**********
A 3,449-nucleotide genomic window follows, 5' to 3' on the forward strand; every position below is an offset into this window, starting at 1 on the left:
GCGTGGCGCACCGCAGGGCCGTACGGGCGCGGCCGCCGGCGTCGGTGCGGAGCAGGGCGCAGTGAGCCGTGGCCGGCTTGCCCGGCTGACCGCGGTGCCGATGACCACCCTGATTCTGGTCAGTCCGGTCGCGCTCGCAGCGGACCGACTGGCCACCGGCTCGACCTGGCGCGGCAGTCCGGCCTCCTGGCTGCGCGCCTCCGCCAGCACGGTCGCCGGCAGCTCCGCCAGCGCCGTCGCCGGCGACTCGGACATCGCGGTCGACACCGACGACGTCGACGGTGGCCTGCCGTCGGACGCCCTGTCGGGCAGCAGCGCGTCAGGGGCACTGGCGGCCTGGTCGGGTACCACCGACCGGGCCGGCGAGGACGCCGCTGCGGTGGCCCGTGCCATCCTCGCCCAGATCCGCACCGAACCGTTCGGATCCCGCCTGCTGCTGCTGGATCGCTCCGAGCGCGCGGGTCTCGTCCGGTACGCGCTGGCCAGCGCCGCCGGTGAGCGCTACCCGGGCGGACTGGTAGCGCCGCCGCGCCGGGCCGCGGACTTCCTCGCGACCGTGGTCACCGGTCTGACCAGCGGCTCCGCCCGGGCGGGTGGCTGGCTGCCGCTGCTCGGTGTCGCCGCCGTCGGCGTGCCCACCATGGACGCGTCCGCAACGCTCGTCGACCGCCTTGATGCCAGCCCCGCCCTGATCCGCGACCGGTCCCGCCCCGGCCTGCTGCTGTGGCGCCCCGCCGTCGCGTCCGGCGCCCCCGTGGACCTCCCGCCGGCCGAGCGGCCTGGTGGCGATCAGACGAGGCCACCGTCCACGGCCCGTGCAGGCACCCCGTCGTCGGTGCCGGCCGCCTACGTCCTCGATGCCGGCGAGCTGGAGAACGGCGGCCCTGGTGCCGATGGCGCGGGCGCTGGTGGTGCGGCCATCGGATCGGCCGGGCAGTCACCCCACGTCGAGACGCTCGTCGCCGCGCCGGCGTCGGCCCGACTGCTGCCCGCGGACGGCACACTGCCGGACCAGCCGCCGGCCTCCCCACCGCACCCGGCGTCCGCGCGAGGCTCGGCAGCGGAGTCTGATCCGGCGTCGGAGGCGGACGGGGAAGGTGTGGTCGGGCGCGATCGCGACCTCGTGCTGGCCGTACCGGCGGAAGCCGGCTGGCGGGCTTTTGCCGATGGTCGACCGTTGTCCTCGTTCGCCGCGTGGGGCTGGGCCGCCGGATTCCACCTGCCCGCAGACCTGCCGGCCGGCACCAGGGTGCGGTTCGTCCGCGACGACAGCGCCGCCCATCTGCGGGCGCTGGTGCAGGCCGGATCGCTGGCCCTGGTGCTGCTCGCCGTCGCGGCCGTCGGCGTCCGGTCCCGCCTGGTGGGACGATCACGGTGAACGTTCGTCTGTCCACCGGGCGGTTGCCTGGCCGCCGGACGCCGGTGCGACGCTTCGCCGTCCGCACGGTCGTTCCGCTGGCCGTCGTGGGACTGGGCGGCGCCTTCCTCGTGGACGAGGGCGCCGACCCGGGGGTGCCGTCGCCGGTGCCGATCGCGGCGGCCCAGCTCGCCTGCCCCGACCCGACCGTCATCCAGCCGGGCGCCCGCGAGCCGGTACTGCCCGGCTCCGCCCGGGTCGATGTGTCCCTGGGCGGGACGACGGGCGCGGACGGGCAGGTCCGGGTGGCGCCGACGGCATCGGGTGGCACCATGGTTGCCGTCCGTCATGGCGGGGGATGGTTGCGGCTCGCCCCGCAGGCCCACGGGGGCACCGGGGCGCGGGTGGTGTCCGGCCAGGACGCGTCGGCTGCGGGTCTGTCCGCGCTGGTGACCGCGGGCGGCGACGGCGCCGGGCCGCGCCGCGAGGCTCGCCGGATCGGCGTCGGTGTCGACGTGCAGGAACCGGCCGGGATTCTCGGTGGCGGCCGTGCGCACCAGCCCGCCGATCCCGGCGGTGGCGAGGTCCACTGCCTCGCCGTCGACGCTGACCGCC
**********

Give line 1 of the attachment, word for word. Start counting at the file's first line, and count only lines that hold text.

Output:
A 3,449-nucleotide genomic window follows, 5' to 3' on the forward strand; every position below is an offset into this window, starting at 1 on the left: